- According to unofficial sources, almost 2000 persons are already infected by the cholera outbreak in Equatorial Guinea. Residents claim that the government is not doing enough to treat the sick and are urging the international community to send humanitarian aid; medicines and health workers.
The outbreak of a cholera epidemic in Equatorial Guinea was only confirmed by the World Health Organisation (WHO) one week ago, two weeks after the Equatoguinean opposition warned about an outbreak in the closed country. WHO officials only spoke of a local outbreak confined to the capital - Malabo, on Bioko island - with 15 deaths and 946 infected.
Equatoguinean residents now again however warn of a much larger cholera outbreak. Anonymous sources in the country - where no opposition voices are tolerated - report of "a rapidly expanding epidemic" with "close to 2000 infected persons." The outbreak had reached the entire island of Bioko and parts of the Río Muni mainland, including the regional capital Bata.
These 2000 cholera victims however only were those accommodated in the country's two public hospitals, in Malabo and Bata, the opposition sources say. It was unclear how many Equatoguineans outside those two cities had caught the deadly bacteria. In particular, there were concerns over the situation on the isolated island of Annobón, which almost was depopulated by a cholera epidemic only some decades ago.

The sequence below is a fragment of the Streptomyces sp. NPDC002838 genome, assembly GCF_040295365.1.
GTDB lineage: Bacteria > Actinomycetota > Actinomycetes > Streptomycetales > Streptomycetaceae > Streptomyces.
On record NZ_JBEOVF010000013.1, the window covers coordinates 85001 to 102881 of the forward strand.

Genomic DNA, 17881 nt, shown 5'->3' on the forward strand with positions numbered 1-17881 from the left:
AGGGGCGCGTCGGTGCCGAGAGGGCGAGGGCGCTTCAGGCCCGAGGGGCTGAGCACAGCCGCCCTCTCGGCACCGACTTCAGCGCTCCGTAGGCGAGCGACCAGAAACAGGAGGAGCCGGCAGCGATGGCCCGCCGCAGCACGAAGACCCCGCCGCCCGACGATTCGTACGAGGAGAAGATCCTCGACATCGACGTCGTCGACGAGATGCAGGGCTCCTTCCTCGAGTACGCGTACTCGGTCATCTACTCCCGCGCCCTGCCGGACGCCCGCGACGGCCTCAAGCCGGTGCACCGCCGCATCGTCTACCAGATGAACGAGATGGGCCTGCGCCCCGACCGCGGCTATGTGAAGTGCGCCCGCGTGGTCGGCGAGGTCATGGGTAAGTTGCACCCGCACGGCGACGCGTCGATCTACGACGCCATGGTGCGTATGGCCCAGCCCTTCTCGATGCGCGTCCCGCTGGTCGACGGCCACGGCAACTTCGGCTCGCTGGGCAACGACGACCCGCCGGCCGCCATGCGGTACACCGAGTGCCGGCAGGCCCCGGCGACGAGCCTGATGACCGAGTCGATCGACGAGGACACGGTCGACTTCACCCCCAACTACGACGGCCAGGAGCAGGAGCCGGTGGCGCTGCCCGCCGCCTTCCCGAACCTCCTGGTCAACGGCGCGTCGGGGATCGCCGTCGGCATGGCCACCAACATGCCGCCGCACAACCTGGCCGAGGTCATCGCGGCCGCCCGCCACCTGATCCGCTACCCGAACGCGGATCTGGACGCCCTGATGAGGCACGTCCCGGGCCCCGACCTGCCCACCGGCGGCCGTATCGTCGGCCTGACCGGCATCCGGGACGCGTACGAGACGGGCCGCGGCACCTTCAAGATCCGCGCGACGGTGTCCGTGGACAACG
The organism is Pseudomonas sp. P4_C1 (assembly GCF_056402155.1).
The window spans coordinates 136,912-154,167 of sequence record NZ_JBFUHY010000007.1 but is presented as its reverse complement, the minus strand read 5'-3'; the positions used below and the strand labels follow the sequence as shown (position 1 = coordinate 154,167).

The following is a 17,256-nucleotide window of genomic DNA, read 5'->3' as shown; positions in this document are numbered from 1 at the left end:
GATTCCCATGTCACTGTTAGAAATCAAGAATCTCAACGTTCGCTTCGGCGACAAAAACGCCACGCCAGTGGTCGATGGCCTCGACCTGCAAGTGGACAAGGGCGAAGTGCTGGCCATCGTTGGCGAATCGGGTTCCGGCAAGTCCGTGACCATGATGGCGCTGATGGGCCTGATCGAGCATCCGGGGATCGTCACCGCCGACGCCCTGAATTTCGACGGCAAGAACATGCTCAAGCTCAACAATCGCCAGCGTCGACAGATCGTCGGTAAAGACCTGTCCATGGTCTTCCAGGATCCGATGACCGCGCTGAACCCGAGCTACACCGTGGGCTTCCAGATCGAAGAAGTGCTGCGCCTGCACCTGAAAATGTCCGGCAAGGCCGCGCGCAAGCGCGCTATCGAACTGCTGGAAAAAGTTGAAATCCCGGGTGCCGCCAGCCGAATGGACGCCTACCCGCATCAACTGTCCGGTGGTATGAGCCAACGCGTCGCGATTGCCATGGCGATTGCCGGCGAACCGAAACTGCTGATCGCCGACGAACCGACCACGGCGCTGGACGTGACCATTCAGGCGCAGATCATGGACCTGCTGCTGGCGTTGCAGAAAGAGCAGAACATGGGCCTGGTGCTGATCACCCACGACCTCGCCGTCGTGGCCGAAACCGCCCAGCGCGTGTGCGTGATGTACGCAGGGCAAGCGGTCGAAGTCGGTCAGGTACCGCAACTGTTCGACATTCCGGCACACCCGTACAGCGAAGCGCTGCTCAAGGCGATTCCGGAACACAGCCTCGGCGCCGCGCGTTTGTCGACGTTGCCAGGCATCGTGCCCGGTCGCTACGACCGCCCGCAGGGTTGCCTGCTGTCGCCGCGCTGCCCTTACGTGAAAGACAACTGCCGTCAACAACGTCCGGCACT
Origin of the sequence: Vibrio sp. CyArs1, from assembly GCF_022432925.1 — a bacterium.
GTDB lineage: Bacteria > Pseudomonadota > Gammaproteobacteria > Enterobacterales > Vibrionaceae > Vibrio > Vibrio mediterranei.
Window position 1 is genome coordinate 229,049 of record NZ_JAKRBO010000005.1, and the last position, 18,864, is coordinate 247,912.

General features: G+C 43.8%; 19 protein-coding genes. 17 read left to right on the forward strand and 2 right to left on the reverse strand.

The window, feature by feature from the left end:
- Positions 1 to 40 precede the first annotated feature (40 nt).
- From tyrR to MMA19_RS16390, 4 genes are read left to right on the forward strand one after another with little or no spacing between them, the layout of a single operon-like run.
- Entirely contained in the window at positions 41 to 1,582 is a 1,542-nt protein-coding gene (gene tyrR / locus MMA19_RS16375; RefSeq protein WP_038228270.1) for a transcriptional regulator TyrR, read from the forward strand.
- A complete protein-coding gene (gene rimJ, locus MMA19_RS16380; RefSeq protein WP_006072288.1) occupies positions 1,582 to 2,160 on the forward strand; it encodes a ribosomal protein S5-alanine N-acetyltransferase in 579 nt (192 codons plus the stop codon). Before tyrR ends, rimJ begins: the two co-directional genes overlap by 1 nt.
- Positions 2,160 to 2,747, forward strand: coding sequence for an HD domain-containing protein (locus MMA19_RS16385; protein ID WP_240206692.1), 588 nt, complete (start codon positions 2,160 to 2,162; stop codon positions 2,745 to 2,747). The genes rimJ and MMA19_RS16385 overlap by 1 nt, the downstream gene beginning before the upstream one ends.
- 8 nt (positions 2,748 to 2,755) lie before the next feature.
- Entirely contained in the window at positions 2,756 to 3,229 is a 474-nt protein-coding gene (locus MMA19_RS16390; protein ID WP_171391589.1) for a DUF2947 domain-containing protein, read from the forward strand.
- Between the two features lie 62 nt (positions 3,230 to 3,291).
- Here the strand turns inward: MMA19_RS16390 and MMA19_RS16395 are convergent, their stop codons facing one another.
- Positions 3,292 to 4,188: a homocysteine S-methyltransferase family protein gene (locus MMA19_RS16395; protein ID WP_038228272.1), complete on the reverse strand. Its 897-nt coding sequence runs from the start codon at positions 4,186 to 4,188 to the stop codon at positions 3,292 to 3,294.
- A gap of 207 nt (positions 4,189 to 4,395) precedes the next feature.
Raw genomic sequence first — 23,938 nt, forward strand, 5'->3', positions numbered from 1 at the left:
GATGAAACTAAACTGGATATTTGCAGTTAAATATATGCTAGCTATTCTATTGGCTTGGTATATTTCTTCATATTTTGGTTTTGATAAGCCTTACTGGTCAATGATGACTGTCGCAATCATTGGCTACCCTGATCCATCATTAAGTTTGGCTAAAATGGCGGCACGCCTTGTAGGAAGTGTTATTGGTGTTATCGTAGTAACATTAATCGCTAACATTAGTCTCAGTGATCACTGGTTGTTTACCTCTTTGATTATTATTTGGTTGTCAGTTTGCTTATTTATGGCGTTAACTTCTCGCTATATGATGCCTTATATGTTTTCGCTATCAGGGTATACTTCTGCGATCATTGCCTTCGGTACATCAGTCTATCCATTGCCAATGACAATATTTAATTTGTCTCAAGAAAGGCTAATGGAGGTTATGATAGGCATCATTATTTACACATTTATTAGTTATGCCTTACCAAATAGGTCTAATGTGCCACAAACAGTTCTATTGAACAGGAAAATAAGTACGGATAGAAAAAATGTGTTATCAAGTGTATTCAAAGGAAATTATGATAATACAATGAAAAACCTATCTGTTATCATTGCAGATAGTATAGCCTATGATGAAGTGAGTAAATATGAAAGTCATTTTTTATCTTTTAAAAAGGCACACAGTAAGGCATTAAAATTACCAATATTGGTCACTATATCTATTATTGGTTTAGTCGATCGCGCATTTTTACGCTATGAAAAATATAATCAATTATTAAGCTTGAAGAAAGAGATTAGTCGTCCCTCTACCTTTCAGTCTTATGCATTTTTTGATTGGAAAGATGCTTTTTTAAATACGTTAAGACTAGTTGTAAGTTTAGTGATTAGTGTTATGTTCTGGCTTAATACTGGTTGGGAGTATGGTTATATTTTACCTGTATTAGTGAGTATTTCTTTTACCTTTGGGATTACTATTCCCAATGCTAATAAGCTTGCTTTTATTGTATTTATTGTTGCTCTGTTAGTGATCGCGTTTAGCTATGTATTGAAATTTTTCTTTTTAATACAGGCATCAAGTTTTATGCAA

- The hospital of Malabo is filled up with the sick, one resident writes in an e-mail appeal for international aid. "Already, there is no space to place the people and you can observe people with the epidemic in the corridor ... and outside the hospital," the letter from Malabo adds.
The government of Equatorial Guinea so far has been careful not to speak too much about the cholera epidemic. State media however have confirmed that around 50 persons have died from the water-borne disease, which is normally a result of lack of clean water or contamination of water sources. There are no data on how rural areas have been affected by the epidemic.
The Madrid-based exiled "government" of Equatorial Guinea today cried out for emergency aid to the Equatoguinean population. "Humanitarian aid is urgently needed," the exiled opposition said in a statement, adding that there was no hope for Malabo residents to get hand of needed medicines or medical treatment.
Neither the government nor the WHO has indicated the source of the current cholera outbreak. According to opposition sources in Malabo, however, the Elá Nguema township of the capital has been particularly affected and the Matadero River running through Elá Nguema has "turned into an authentic sewage."
The sanitation and sewerage systems of Malabo and other Equatoguinean towns have deteriorated strongly during the last decades and the government is frequently criticised for not investing its enormous oil revenues in social infrastructure.
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